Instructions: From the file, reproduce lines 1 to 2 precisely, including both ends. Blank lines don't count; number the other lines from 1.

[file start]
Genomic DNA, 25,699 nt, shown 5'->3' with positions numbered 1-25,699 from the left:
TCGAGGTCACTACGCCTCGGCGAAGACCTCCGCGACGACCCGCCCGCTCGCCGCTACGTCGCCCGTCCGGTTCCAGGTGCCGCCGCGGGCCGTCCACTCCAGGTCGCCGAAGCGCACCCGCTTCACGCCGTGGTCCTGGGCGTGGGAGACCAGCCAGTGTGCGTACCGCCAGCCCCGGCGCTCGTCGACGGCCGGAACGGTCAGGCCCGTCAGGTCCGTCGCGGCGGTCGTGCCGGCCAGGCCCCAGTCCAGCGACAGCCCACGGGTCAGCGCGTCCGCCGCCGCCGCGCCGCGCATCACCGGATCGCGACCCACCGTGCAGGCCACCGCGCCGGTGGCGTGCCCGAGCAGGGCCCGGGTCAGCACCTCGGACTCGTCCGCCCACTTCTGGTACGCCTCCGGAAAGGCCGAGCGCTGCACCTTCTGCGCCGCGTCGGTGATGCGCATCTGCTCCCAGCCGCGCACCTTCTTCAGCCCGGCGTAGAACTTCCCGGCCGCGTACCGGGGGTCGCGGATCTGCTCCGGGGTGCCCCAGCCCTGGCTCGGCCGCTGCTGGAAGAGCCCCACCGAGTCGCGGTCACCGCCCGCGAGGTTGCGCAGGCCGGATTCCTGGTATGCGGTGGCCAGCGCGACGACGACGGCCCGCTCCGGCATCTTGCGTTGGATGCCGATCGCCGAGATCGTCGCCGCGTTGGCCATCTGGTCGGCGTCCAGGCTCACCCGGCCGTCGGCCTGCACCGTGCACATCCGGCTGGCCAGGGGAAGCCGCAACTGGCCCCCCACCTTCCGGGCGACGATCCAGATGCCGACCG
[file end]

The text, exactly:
Genomic DNA, 25,699 nt, shown 5'->3' with positions numbered 1-25,699 from the left:
TCGAGGTCACTACGCCTCGGCGAAGACCTCCGCGACGACCCGCCCGCTCGCCGCTACGTCGCCCGTCCGGTTCCAGGTGCCGCCGCGGGCCGTCCACTCCAGGTCGCCGAAGCGCACCCGCTTCACGCCGTGGTCCTGGGCGTGGGAGACCAGCCAGTGTGCGTACCGCCAGCCCCGGCGCTCGTCGACGGCCGGAACGGTCAGGCCCGTCAGGTCCGTCGCGGCGGTCGTGCCGGCCAGGCCCCAGTCCAGCGACAGCCCACGGGTCAGCGCGTCCGCCGCCGCCGCGCCGCGCATCACCGGATCGCGACCCACCGTGCAGGCCACCGCGCCGGTGGCGTGCCCGAGCAGGGCCCGGGTCAGCACCTCGGACTCGTCCGCCCACTTCTGGTACGCCTCCGGAAAGGCCGAGCGCTGCACCTTCTGCGCCGCGTCGGTGATGCGCATCTGCTCCCAGCCGCGCACCTTCTTCAGCCCGGCGTAGAACTTCCCGGCCGCGTACCGGGGGTCGCGGATCTGCTCCGGGGTGCCCCAGCCCTGGCTCGGCCGCTGCTGGAAGAGCCCCACCGAGTCGCGGTCACCGCCCGCGAGGTTGCGCAGGCCGGATTCCTGGTATGCGGTGGCCAGCGCGACGACGACGGCCCGCTCCGGCATCTTGCGTTGGATGCCGATCGCCGAGATCGTCGCCGCGTTGGCCATCTGGTCGGCGTCCAGGCTCACCCGGCCGTCGGCCTGCACCGTGCACATCCGGCTGGCCAGGGGAAGCCGCAACTGGCCCCCCACCTTCCGGGCGACGATCCAGATGCCGACCG